Arity = ArgumentArity.ExactlyOne
        }
      });
      cmd.Handler = CommandHandler.Create<string>((name) => {
        Console.WriteLine($"Hello {name}");
      });
      return cmd;
    }
  }
}

Test it out, by executing:

$ dotnet run -- greeting --name Joe
Hello Joe

We've extended our command with an option that allows us to specify a name and can be used either in long format --name or short -n (line 18). Additionally, we said, that our option takes a value of type string (line 19), eg. --name Steve and that it should have exactly one value (line 20). Notice, how DragonFruit automatically maps user input to the arguments of your command handler (line 23)!

Switches

Let's extend the CLI further with an additional switch:

using System;
using System.CommandLine;
using System.CommandLine.Invocation;

namespace netcore_cli
{
  class Program
  {
    static int Main(string[] args)
    {
      var cmd = new RootCommand();
      cmd.AddCommand(greeting());
      return cmd.InvokeAsync(args).Result;
    }

    private static Command greeting() {
      var cmd = new Command("greeting", "Greets the specified person");
      cmd.AddOption(new Option(new[] { "--name", "-n" }, "Name of the person to greet") {
        Argument = new Argument<string> {
          Arity = ArgumentArity.ExactlyOne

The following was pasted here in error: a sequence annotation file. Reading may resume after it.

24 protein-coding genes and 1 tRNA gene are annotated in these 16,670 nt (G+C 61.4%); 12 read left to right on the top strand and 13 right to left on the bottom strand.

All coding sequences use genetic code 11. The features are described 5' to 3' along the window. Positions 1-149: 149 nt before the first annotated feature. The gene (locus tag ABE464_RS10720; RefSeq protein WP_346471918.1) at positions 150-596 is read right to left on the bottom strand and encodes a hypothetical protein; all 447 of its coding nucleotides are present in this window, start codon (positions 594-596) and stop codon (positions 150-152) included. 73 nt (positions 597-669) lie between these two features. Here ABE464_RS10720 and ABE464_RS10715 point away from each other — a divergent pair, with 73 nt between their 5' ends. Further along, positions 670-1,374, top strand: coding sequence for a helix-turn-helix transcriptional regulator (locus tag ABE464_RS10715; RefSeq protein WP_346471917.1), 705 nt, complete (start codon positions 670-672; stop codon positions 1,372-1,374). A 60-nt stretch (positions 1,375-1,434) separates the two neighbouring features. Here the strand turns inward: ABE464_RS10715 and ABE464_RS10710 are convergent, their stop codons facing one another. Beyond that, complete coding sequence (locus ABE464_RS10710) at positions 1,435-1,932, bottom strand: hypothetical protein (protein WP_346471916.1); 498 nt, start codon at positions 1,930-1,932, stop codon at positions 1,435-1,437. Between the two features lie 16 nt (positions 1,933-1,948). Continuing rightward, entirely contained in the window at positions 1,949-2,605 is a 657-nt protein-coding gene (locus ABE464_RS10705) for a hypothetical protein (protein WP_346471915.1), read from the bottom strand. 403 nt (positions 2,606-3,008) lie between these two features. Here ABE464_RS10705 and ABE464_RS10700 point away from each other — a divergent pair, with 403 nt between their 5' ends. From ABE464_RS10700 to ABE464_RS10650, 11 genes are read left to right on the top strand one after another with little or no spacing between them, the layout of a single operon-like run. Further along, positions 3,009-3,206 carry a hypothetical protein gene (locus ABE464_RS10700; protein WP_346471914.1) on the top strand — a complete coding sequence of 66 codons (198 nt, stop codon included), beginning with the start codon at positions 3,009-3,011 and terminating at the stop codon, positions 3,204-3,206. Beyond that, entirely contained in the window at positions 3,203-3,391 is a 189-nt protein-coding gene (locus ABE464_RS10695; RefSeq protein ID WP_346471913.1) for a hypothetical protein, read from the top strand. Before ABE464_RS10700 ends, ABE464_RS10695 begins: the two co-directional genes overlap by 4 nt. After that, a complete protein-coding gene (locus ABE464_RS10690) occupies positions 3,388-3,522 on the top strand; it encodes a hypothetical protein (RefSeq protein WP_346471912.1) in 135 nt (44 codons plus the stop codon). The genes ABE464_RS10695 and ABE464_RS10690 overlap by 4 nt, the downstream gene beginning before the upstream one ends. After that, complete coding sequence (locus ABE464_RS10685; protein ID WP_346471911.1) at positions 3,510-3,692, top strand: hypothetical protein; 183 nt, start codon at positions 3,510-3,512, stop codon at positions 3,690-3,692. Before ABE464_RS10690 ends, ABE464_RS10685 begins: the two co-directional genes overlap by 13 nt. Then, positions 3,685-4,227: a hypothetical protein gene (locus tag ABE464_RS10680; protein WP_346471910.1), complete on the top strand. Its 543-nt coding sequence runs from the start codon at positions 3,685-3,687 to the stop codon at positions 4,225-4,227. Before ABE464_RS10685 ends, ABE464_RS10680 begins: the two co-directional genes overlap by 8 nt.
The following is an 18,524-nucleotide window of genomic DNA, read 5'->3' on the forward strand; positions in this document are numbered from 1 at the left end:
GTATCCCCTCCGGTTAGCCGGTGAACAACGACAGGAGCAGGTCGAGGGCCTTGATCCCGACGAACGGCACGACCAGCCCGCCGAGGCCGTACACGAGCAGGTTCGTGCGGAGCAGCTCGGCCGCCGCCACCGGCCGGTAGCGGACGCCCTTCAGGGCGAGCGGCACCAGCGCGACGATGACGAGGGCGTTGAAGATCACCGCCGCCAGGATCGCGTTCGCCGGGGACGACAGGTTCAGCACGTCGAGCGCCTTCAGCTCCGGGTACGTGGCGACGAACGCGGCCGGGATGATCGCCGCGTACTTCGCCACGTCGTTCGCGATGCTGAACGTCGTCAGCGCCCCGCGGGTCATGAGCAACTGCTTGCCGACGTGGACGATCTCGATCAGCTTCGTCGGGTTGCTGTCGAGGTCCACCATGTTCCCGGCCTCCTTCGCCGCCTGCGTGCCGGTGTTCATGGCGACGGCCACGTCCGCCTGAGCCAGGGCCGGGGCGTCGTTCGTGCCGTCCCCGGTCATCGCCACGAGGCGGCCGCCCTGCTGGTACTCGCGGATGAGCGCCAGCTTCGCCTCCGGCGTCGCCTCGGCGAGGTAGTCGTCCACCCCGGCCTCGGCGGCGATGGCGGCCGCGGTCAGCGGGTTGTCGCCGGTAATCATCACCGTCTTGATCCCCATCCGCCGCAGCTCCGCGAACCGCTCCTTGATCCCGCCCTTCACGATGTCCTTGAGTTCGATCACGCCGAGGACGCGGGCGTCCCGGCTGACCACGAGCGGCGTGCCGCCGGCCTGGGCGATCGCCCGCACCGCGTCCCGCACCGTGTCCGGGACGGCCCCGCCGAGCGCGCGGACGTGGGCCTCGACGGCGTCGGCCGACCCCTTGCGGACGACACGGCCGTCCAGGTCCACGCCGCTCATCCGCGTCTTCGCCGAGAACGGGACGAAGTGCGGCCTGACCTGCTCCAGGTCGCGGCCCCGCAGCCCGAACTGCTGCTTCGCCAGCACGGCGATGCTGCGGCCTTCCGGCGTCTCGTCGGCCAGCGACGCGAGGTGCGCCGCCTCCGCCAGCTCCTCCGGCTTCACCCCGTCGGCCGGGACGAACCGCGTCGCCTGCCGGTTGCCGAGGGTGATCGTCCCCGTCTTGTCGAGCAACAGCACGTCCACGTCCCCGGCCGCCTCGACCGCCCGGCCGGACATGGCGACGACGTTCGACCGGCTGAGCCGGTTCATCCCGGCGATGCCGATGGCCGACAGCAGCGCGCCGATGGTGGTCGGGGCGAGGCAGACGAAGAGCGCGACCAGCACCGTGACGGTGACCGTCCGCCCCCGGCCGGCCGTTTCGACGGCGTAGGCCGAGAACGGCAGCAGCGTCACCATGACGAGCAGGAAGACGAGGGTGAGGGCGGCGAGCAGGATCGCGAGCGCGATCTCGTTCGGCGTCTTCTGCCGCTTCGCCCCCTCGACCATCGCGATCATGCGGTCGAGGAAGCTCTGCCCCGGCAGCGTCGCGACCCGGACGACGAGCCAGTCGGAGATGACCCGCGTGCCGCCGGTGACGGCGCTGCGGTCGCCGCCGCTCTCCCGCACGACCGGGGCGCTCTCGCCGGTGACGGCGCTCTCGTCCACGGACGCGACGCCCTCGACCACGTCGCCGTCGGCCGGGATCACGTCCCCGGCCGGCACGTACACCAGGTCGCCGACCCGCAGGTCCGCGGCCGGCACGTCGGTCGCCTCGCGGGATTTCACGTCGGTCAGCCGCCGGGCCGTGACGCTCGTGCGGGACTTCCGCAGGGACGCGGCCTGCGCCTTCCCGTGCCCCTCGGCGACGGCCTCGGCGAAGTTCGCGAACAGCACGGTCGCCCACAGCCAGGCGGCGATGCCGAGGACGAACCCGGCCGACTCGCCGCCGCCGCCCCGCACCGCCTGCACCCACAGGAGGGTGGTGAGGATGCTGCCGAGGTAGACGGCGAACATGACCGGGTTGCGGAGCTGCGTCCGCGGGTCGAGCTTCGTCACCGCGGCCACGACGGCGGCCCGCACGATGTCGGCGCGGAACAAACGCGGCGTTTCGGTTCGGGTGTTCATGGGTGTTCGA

}
      });
      cmd.AddOption(new Option("--polite", "Show a polite greeting"));
      cmd.Handler = CommandHandler.Create<string, bool>((name, polite) => {
        Console.WriteLine($"{(polite ? "Good day" : "Hello")} {name}");
      });
      return cmd;
    }
  }
}

And let's test it:

$ dotnet run -- greeting -n Joe --polite
Good day Joe

Required options

Let's see what happens, when we run the CLI without specifying the person's name:

$ dotnet run -- greeting
Hello

Unsurprisingly, we're missing the name. But haven't we specified that it should contain exactly one value with ArgumentArity.ExactlyOne? Yes and no. What it says exactly, is that the option, when specified, should have exactly one value. But it doesn't need to be specified. At the moment of writing this article, there is no built-in support for required options, but you can solve it easily, like this:

using System;
using System.CommandLine;